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Young drinkers needing hospital much more prone to injury later

Young people who drink to the extent that they need to be admitted to hospital are at a much higher risk of sustaining injuries in the following six months, researchers say

Young people who drink to the extent that they need to be admitted to hospital are at a much higher risk of sustaining injuries in the following six months, researchers say.

They are seven times more likely to have an injury requiring a hospital stay within six months, and 15 times more likely to be injured in the first month, the University of Nottingham researchers found.

The researchers analysed primary care medical records and hospital admission records of 120,000 people aged 10-24 between 1998 and 2013.

In the subsequent six months, 18.9% of the 11,000 in the alcohol admission cohort were found to have been injured, compared with 2.6% of the non-alcohol cohort.

Harm reduction programmes

Common injuries included poisoning, being struck by a falling object or being hit by another person.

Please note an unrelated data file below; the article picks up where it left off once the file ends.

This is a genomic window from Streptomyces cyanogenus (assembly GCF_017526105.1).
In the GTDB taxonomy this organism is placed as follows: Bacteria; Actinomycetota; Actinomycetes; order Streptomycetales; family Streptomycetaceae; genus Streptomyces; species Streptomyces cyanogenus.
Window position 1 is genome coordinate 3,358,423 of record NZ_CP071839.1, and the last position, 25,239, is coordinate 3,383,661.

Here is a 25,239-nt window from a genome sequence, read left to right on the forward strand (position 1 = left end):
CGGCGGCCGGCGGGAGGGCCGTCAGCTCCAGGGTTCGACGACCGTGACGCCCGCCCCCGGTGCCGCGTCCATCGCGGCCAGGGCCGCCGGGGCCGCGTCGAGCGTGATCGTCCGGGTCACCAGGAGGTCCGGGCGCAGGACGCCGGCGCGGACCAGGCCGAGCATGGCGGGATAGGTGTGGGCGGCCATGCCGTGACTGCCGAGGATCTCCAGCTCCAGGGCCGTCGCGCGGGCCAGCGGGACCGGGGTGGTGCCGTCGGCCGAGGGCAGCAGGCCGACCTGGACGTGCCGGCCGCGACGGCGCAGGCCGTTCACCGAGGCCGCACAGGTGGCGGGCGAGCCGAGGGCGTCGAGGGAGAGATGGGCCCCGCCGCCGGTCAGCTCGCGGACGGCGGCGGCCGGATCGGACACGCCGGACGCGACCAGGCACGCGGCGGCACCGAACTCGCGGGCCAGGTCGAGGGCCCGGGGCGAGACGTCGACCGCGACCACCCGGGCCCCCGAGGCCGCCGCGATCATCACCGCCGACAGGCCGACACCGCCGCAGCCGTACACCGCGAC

The risk was highest in females

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Picture: Alamy

Young people who drink to the extent that they need to be admitted to hospital are at a much higher risk of sustaining injuries in the following six months, researchers say.

They are seven times more likely to have an injury requiring a hospital stay within six months, and 15 times more likely to be injured in the first month, the University of Nottingham researchers found.

The researchers analysed primary care medical records and hospital admission records of 120,000 people aged 10-24 between 1998 and 2013.

In the subsequent six months, 18.9% of the 11,000 in the alcohol admission cohort were found to have been injured, compared with 2.6% of the non-alcohol cohort.

Harm reduction programmes

Common injuries included poisoning, being struck by a falling object or being hit by another person.

The risk was highest in females aged 17-24 and in those financially worse off.

The researchers are urging healthcare providers to implement evidence-based primary and secondary injury prevention and harm reduction programmes.

One of the authors, public health consultant and University of Nottingham associate professor Elizabeth Orton, said: ‘Current interventions focus on drinking habits rather than preventing specific outcomes related to alcohol.

‘This new data will allow the advice to be specifically tailored.’


Lester L et al (2017) Alcohol Misuse and Injury Outcomes in Young People Aged 10–24. Journal of Adolescent Health. doi.org/10.1016/j.jadohealth.2017.10.003

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